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Margaret A. LeMone, Mukul Tewari, Fei Chen, Joseph G. Alfieri, and Dev Niyogi

Abstract

Sources of differences between observations and simulations for a case study using the Noah land surface model–based High-Resolution Land Data Assimilation System (HRLDAS) are examined for sensible and latent heat fluxes H and LE, respectively; surface temperature Ts; and vertical temperature difference T 0Ts, where T 0 is at 2 m. The observational data were collected on 29 May 2002, using the University of Wyoming King Air and four surface towers placed along a sparsely vegetated 60-km north–south flight track in the Oklahoma Panhandle. This day had nearly clear skies and a strong north–south soil-moisture gradient, with wet soils and widespread puddles at the south end of the track and drier soils to the north. Relative amplitudes of H and LE horizontal variation were estimated by taking the slope of the least squares best-fit straight line ΔLE/ΔH on plots of time-averaged LE as a function of time-averaged H for values along the track. It is argued that observed H and LE values departing significantly from their slope line are not associated with surface processes and, hence, need not be replicated by HRLDAS. Reasonable agreement between HRLDAS results and observed data was found only after adjusting the coefficient C in the Zilitinkevich equation relating the roughness lengths for momentum and heat in HRLDAS from its default value of 0.1 to a new value of 0.5. Using C = 0.1 and adjusting soil moisture to match the observed near-surface values increased horizontal variability in the right sense, raising LE and lowering H over the moist south end. However, both the magnitude of H and the amplitude of its horizontal variability relative to LE remained too large; adjustment of the green vegetation fraction had only a minor effect. With C = 0.5, model-input green vegetation fraction, and our best-estimate soil moisture, H, LE, ΔLE/ΔH, and T 0Ts, were all close to observed values. The remaining inconsistency between model and observations—too high a value of H and too low a value of LE over the wet southern end of the track—could be due to HRLDAS ignoring the effect of open water. Neglecting the effect of moist soils on the albedo could also have contributed.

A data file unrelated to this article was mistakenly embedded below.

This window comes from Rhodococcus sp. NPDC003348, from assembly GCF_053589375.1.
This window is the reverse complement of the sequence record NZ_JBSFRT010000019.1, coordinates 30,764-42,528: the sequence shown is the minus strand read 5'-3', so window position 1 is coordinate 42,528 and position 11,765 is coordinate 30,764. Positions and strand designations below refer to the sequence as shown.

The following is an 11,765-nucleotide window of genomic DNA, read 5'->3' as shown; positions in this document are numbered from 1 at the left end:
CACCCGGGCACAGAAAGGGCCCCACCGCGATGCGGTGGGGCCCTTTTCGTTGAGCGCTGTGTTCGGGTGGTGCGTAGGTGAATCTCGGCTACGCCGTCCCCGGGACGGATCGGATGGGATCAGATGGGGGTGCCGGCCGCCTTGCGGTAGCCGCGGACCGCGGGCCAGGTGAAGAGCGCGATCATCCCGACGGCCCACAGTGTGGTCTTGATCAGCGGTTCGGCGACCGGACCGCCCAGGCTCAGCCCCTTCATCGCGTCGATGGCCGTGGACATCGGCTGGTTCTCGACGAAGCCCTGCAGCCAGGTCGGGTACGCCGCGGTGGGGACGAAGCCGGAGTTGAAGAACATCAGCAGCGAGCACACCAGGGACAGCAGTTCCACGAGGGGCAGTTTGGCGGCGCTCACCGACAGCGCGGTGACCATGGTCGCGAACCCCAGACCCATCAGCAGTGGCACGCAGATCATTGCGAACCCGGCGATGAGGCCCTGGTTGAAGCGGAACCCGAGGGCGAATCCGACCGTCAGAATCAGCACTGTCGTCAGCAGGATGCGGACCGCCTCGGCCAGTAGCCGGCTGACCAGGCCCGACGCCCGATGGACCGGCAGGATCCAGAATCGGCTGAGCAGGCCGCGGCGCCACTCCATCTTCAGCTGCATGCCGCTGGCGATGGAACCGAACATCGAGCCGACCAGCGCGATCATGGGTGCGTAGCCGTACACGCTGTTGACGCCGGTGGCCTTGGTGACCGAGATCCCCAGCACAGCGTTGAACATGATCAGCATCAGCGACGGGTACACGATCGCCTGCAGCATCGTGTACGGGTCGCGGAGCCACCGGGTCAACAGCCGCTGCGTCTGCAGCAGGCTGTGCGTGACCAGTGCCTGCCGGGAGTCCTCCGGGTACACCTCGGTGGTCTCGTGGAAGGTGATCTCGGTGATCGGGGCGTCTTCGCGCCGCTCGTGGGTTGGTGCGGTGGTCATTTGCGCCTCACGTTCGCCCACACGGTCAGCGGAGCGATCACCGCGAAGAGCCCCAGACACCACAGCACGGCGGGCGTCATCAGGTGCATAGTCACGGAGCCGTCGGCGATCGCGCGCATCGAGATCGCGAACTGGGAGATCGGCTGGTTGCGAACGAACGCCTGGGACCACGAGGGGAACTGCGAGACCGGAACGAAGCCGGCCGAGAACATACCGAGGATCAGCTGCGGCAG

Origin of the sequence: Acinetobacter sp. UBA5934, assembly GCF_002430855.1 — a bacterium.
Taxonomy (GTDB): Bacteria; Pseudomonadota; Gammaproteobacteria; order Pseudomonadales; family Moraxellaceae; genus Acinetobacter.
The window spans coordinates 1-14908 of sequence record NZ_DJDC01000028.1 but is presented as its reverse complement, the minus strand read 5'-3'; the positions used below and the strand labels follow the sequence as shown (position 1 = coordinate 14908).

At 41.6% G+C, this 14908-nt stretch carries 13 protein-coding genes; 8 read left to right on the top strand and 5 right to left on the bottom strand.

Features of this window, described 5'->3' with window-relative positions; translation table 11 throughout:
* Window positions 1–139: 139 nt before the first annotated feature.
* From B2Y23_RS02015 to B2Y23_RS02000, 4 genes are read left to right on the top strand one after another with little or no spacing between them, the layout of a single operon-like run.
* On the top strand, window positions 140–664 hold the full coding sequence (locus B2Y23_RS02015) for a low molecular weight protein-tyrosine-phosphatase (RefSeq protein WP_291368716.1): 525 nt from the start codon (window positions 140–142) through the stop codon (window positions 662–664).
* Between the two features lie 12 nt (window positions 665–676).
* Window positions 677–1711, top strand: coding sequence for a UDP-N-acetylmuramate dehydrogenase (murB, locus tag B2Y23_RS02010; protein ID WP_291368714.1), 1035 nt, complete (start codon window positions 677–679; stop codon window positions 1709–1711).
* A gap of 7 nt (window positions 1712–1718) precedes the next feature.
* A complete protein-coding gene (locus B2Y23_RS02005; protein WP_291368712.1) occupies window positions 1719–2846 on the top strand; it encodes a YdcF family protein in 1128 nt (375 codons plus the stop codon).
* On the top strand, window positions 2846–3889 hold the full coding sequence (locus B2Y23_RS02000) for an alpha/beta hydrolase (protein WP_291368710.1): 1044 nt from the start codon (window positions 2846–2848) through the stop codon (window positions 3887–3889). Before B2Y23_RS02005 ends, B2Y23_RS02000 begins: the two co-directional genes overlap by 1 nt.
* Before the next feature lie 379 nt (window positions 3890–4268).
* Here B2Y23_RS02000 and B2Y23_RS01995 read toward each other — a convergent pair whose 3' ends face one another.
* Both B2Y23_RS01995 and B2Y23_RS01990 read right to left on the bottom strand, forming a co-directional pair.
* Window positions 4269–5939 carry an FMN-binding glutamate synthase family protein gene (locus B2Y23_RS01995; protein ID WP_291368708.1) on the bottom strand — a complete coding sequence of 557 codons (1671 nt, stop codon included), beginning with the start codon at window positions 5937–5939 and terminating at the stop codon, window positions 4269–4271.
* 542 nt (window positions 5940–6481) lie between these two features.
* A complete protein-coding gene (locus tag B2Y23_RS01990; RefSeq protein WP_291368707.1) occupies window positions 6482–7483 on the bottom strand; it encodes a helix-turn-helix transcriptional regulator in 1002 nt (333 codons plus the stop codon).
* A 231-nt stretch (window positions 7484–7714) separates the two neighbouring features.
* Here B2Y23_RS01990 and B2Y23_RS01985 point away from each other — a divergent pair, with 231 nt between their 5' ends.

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David N. Yates, Fei Chen, Margaret A. LeMone, Russell Qualls, Steven P. Oncley, Robert L. Grossman, and Edward A. Brandes

Abstract